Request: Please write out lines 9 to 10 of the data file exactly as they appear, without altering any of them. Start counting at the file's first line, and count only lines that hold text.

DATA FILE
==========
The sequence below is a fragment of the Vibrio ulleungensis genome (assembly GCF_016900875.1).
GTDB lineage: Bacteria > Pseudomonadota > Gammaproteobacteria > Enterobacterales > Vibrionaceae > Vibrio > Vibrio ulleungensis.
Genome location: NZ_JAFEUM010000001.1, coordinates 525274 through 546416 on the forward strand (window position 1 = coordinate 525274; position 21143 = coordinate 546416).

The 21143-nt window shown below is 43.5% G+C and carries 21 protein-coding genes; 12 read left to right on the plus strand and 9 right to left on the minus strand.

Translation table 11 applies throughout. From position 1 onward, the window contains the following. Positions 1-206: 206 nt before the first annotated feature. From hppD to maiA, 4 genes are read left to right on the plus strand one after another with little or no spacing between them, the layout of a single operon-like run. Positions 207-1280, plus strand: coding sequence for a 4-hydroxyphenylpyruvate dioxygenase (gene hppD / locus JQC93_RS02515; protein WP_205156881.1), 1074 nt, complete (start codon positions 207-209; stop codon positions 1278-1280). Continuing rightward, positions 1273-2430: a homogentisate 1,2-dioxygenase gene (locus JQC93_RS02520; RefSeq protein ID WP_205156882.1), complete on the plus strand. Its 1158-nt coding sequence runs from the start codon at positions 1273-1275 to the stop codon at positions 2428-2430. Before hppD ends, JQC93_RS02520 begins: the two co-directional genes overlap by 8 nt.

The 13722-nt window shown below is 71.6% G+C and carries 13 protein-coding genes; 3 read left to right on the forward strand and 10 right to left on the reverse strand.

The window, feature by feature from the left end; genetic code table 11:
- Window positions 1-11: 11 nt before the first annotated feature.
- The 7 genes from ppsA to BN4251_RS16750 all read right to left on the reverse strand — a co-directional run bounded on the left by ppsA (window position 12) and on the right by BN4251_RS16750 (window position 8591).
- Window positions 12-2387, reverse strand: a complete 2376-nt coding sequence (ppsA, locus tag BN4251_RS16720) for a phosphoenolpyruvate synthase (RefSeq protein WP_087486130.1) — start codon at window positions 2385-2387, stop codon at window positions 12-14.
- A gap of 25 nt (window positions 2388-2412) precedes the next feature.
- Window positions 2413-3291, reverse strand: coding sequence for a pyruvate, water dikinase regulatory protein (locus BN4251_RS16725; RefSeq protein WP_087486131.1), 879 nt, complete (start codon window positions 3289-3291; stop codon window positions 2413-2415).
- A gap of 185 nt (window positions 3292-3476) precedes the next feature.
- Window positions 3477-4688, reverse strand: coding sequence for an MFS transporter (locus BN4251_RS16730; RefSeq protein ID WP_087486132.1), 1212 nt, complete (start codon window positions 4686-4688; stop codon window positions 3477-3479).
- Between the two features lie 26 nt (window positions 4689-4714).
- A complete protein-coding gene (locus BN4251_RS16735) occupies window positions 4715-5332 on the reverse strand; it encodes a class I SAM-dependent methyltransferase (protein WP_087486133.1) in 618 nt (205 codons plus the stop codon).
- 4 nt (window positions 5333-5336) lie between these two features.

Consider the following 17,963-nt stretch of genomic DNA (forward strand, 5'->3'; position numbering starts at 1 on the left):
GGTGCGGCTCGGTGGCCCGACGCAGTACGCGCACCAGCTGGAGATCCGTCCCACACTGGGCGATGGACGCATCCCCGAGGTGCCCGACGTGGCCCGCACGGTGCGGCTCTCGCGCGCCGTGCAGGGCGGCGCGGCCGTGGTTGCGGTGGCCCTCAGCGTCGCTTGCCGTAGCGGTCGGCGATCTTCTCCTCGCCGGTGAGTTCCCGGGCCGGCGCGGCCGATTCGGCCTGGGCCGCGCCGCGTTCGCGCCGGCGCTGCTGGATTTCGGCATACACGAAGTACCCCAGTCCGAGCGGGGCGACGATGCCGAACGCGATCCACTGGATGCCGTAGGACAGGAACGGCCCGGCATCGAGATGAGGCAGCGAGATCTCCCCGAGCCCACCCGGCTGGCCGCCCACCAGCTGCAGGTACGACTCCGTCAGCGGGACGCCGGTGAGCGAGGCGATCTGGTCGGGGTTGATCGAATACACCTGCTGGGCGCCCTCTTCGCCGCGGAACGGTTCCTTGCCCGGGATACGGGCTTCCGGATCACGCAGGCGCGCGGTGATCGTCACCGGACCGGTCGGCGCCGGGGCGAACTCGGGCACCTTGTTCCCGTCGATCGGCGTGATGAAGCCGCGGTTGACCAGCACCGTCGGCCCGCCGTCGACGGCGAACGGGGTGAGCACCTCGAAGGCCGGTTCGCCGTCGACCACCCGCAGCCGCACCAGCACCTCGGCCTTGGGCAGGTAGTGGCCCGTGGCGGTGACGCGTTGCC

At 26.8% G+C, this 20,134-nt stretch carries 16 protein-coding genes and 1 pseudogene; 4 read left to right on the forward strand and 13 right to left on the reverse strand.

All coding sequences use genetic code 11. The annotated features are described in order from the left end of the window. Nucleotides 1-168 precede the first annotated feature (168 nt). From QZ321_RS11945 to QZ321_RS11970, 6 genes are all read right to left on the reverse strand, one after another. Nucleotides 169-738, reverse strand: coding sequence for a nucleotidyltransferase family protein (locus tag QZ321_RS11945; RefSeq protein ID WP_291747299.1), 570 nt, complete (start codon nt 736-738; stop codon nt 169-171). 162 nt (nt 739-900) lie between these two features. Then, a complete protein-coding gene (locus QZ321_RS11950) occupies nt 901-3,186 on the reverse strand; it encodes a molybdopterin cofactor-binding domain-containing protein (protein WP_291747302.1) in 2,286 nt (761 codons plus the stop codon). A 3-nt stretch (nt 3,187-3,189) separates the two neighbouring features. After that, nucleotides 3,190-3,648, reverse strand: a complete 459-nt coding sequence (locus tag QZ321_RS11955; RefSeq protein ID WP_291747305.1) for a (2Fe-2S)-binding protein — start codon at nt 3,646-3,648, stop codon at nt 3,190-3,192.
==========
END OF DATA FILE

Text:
- The 7 genes from ppsA to BN4251_RS16750 all read right to left on the reverse strand — a co-directional run bounded on the left by ppsA (window position 12) and on the right by BN4251_RS16750 (window position 8591).
- Window positions 12-2387, reverse strand: a complete 2376-nt coding sequence (ppsA, locus tag BN4251_RS16720) for a phosphoenolpyruvate synthase (RefSeq protein WP_087486130.1) — start codon at window positions 2385-2387, stop codon at window positions 12-14.